The father of a child who was injured by vaccines, he knows all too well how horribly wrong things can go. After 21 vaccines, his son stopped hitting developmental milestones, and he decided to take up the cause of informing parents about the potential dangers of vaccines. Unfortunately, his opinion doesn’t sit too well with those who have vested interests in promoting vaccines, so he was the subject of an article in the Daily Beast that tried to “expose” him for lying about his personal background.
In a piece entitled, “The Navy Fraud Fronting the Anti-Vaxxer Movement,” writer Abby Haglage called his website “a beautifully built disaster” and then took the editor to task for information in his bio. Aufderheide, she said, is lying about his time spent in the Navy. She said that his claims of having served as a rescue swimmer were “discredited” by the Navy itself, who responded to her inquiry by stating that he served as an Information Systems Technician, Third Class, for four years and that there was no other releasable information available. She also implied that he was lying about this top-secret clearance, essentially saying he was more of a computer guy than a brave hero.
While the answer she got from the Navy might make her conclusions seem somewhat reasonable, Aufderheide recently pointed out her flawed logic and provided evidence that backs up his assertions. Likening her Daily Beast article to “fake news,” he says that while what the Navy told her is true, it doesn’t provide the whole picture. He held the Radioman and Information Systems Technician rate, and some light research would have shown that a background investigation for a top-secret clearance was a big requirement for his status. This, he points out, is not information that the military freely shares with those who send them emails and ask about it.
Moreover, he says that his certificate of discharge after he was honorably discharged from the navy lists “Surface Rescue Swimmer” as one of his specialties. He says this is something Haglage wouldn’t have had access to, nor did she ask him to provide it before calling him a "Navy fraud." On Vactruth.com, he shares a photo of his graduation certificate from Surface Rescue Swimmer School. He also points out that it is entirely possible to be both an information systems technician and the ship’s rescue swimmer at the same time.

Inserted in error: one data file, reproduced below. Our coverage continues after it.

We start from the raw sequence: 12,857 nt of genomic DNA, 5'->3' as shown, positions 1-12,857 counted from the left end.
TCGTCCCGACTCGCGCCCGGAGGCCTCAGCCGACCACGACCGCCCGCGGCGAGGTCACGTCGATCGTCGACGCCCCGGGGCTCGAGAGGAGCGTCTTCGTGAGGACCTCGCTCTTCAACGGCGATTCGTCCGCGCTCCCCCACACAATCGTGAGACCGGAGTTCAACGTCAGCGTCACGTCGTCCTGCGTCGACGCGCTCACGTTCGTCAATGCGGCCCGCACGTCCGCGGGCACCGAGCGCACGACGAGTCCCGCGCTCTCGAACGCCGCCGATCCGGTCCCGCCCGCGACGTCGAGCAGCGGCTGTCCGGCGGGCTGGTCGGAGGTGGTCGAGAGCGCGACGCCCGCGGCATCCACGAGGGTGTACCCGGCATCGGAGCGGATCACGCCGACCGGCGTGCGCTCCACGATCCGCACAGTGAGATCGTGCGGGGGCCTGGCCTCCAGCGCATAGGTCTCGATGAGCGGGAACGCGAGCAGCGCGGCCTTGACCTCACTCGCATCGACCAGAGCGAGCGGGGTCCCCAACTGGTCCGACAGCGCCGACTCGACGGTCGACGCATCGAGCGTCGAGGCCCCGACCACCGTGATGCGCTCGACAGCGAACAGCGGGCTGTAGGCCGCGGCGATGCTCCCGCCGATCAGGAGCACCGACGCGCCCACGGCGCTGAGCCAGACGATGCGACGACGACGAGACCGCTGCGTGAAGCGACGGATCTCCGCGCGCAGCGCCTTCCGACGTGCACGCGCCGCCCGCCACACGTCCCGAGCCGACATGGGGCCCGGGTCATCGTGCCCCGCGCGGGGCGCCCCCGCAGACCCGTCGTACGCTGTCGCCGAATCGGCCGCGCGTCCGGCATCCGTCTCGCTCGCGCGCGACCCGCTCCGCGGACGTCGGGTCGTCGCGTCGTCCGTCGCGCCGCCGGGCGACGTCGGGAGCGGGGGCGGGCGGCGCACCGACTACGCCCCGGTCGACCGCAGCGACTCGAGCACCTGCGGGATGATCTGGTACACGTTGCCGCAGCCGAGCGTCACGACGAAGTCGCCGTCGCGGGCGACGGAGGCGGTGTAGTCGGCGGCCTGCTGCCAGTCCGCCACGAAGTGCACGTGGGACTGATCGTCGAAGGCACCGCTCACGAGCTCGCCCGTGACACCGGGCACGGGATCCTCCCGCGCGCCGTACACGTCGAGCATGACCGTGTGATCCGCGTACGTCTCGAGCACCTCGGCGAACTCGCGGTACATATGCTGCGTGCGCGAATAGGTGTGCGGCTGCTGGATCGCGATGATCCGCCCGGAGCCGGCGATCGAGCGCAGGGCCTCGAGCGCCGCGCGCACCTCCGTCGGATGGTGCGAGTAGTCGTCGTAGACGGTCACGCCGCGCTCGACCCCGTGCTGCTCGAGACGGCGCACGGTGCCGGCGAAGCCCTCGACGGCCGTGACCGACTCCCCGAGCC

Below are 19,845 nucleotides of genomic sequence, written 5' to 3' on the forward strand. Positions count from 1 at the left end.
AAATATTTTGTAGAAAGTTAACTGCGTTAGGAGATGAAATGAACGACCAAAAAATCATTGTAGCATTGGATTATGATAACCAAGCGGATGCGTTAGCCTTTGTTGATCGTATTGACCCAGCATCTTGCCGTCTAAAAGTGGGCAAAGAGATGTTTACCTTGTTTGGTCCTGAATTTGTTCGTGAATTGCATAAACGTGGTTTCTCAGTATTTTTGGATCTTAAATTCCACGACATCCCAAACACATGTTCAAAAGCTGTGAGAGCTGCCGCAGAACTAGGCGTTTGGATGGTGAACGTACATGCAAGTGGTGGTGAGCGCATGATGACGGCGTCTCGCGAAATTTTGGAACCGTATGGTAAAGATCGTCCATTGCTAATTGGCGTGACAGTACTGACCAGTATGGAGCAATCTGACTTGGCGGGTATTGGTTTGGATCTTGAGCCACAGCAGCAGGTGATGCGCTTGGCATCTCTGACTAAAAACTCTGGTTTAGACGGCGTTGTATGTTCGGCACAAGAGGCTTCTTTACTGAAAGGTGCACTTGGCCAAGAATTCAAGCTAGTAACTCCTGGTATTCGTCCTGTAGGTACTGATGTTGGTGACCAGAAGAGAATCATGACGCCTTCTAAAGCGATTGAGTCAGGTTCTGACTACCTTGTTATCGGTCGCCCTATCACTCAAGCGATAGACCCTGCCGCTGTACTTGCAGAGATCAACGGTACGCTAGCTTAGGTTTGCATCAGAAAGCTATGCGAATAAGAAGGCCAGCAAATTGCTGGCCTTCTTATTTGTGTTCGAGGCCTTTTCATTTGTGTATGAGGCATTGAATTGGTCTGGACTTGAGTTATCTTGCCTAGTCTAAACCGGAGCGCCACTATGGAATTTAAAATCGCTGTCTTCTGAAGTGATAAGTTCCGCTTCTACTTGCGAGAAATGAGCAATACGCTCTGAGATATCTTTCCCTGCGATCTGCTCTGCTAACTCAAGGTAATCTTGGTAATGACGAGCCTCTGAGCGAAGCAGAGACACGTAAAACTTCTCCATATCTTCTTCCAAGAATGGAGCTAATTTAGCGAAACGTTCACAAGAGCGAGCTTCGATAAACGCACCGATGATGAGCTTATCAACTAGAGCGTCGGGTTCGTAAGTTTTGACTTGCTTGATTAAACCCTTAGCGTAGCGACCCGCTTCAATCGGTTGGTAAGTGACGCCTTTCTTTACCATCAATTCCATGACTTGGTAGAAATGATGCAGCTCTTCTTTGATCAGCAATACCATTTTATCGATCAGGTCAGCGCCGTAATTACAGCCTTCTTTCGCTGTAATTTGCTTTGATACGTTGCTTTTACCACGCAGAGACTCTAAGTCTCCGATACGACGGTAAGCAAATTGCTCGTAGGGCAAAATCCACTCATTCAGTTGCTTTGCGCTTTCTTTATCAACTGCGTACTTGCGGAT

Aufderheide then takes a few shots of his own, pointing out that the Daily Beast often shows a pro-Big Pharma slant. For example, they publish articles by Dr. Paul Offit, who has admitted to concocting defamatory stories about vaccine safety advocates. Aufderheide also called attention to Haglage’s poor taste in words, sharing a video of comedy routine in which she brags about being good at lying and makes jokes about stealing barware.
Sometimes writers are simply following orders, covering the topics their editors assign them from the angle requested. Even then, however, it’s essential to back your assertions up with proof – especially when you’re accusing someone of being a liar. It’s hard to blame Haglage for trying to find reasons people should distrust someone who is espousing a belief that she and/or those who sign her paycheck don’t agree with, but more careful research could have avoided this embarrassment. In the end, this exposé on Aufderheide was far from explosive.